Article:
What happens when a business mentality rules the prison system: A market for inmates, where’s the justice in that?
Privatization encourages prisons to operate like businesses. The more inmates/people they accumulate, the more the prison earns in profits. From the standpoint of social justice, this setup seems like an inherently bad idea.
The Corrections Corporation of America (CCA) is the largest operator of for-profit prisons in the US. Just a few years ago, Ohio sold off one of its largest prisons–the Lake Erie Correctional Facility–to the CCA for $72.7 million. In fact, CCA’s CEO, Damon Hininger, once admitted that “Ohio has been a targeted state for CCA for several years.”
The “War on Drugs” mentality combined with the practically xenophobic response to “illegal aliens” continues to generate more and more people for privatized-prisons to cultivate. The US population of inmates currently exceeds 2.4 million people. This means that more than 1 out of every 100 Americans is currently in jail. So this means that the United States of America–a mere 5% of the global population–accounts for almost 25% of the world’s inmates.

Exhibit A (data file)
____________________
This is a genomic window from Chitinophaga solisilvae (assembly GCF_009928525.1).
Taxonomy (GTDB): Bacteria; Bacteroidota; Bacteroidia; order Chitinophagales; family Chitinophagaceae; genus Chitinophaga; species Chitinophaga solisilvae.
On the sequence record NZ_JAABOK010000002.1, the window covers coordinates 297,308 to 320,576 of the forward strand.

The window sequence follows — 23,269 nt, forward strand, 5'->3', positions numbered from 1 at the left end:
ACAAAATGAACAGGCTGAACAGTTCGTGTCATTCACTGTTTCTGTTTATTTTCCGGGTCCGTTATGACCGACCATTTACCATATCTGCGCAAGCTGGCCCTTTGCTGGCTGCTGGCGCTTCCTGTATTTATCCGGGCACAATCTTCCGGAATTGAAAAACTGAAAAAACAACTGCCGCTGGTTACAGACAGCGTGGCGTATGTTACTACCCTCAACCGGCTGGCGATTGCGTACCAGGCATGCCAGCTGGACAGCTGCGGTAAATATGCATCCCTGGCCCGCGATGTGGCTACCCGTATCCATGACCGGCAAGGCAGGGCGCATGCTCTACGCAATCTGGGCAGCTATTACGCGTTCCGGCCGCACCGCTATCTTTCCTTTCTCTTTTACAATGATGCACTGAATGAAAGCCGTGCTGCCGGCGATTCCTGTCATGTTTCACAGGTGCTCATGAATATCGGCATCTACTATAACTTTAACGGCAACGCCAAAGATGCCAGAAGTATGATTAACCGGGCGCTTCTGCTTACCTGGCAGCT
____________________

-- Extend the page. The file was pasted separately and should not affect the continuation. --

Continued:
The CCA is a booming business with a massive budget ($250 million in 2012) in effect to buy-out state prisons around the country. Could these statistics reveal an underlying intent of the for-profit prison industry to commodify jail sentences and exploit the imprisonment of American citizens?